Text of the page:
By MATT MASSEY
Special to The Seattle Times
This was not the dream ending Matt Stuart envisioned for his high-school football career at Lindbergh.
Stuart, one of the area’s top quarterbacks, was declared out for his senior season on Tuesday after doctors determined he would need Tommy John surgery to repair damage to the throwing elbow on his right arm.
The 6-foot-5, 240-pound Stuart, who Eagles coach Pat O’Grady is sure has broken every school passing record, is scheduled to have surgery on next Tuesday at UW Medical Center in Northgate, according to his father Jeff Stuart.
“It’s been a rough 24 to 48 hours for us,” O’Grady said of losing Stuart for the season. “He hasn’t been able to throw since the second day of practice. Matt’s a pretty private kid, and emotionally speaking, he doesn’t show that side.
“But I can tell he’s hurting.”
Stuart first began to experience soreness during summer baseball and when fall football practice opened on Aug. 15 for the Class 2A Eagles, he was only able to throw the first day without pain.
“The great irony is that Matt holds every passing record in Lindbergh history, and probably a lot in Seamount League history, and he’s never been first team all-league,” O’Grady said. “And now, his senior (season) goes by the wayside and he still won’t.”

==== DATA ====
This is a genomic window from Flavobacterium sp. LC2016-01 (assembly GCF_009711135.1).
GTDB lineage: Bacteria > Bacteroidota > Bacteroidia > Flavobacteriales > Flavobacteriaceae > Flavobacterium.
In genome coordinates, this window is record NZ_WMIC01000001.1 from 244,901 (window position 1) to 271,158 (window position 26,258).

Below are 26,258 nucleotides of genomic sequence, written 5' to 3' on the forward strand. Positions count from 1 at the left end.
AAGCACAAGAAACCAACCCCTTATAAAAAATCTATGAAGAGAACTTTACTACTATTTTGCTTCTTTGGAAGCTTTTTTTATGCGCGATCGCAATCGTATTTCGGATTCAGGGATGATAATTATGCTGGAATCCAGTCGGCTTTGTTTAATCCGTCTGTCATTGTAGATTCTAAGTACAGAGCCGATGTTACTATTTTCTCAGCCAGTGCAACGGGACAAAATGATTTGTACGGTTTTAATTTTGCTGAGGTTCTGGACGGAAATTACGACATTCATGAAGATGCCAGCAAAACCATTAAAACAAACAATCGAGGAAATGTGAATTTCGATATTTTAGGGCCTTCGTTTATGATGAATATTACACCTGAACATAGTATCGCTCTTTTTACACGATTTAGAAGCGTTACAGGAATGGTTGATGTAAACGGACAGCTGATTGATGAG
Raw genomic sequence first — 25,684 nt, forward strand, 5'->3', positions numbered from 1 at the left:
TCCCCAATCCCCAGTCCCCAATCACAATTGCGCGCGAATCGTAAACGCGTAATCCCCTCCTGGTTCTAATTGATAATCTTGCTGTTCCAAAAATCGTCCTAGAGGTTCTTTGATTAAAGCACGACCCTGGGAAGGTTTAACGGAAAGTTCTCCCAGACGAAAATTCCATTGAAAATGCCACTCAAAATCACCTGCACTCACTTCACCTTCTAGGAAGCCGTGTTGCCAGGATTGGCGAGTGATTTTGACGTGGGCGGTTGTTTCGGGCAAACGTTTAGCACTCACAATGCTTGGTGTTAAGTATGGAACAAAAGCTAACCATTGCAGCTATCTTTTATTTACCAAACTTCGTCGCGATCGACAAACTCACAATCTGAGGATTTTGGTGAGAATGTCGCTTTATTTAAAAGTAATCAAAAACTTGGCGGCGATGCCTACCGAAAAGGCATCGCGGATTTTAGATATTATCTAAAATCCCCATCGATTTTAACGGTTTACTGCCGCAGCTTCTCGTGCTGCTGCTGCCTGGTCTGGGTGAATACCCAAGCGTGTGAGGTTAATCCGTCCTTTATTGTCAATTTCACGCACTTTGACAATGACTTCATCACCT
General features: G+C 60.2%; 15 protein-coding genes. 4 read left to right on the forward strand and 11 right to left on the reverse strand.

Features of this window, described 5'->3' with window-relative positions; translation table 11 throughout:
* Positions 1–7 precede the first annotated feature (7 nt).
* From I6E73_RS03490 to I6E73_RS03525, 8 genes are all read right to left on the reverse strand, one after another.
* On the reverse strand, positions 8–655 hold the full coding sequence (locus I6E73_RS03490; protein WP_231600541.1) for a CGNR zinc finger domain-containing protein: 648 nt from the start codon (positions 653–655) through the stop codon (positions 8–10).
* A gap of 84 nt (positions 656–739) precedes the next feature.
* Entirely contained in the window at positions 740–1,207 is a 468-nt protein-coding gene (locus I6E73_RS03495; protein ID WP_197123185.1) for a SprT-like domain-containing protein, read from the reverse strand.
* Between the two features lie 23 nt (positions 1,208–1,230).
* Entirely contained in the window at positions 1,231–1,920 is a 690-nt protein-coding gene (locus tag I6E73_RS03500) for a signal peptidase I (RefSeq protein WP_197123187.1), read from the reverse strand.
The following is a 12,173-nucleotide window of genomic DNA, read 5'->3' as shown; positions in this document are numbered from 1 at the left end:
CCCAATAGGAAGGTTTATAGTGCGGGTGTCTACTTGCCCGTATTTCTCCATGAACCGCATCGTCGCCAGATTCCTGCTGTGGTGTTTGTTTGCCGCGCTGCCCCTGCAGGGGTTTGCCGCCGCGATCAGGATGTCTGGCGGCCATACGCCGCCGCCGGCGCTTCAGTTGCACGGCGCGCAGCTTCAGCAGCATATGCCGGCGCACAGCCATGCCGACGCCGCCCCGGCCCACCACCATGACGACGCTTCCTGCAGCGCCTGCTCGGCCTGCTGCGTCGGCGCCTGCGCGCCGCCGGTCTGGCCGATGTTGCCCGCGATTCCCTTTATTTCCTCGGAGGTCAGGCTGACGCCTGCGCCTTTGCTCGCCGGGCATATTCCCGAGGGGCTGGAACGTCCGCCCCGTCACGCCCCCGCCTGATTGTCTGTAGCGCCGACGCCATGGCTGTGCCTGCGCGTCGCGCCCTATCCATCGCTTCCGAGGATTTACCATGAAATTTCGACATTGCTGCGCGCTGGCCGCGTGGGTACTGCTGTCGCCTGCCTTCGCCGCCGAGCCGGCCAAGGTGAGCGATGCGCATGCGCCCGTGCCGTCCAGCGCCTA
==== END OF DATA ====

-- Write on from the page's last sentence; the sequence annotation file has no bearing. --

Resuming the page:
Stuart has not received any official offers from NCAA Division 1 schools in football, but had gotten interest from Washington State, UNLV, Eastern Washington, Nebraska, Auburn and UCLA.
“I think football might be done,” said Jeff Stuart of his son’s athletic future. “He’s kind of looking toward baseball in college. His doctor (Dr. Mitchel Storey, Mariners team physician) said about 97 percent who have this procedure done, come back stronger.”
Stuart, a pitcher in baseball who played for Seattle-based Stampede Baseball Club over the summer, has no scholarship offers in baseball yet.
Tyrell Shavers will replace Stuart as the starting quarterback at Lindbergh to begin the 2012 season, according to O’Grady.
“Matt has taken virtually every snap for the last three seasons for us, so it’s tough,” O’Grady said. “Obviously, with Matt, what he really does for our offense is stretches the field vertically.
“You have to respect that he can throw the ball 60 yards down the field, and we have the speed receivers to get there too. Tyrell doesn’t throw like Matt, but he can run a little more.”
Stuart finishes his Eagles’ career with a 22-9 record in 31 starts. He threw for 4,268 yards, 53 TDs and 29 interceptions in those games, gunning for 2,101 yards, 23 TDs and 15 interceptions as a junior when the Eagles went 6-4.
Lindbergh averaged 30.6 points per game last season.
“Without have gone in, doctors think he could be ready by baseball season in the spring, but probably not to pitch,” O’Grady said.
Cam Callen, the Eagles’ top receiver and playmaker, will be eased into the lineup after undergoing surgery early in 2012 to repair a torn labrum.
Callen led the Seamount League with 678 yards receiving on 51 catches in 2011. He scored 19 touchdowns and finished with a combined 1,274 yards rushing-receiving. He was second on the team in tackles with 86 last season as a defensive back.
Callen will play mainly offense this season to guard against re-injuring his labrum, according to O’Grady. His first action will likely be the Sept. 13 league opener against Evergreen at home.
Callen is likely to miss the Eagles’ nonleague openers at West Seattle on Aug. 31 and at home versus Steilacoom on Sept. 7.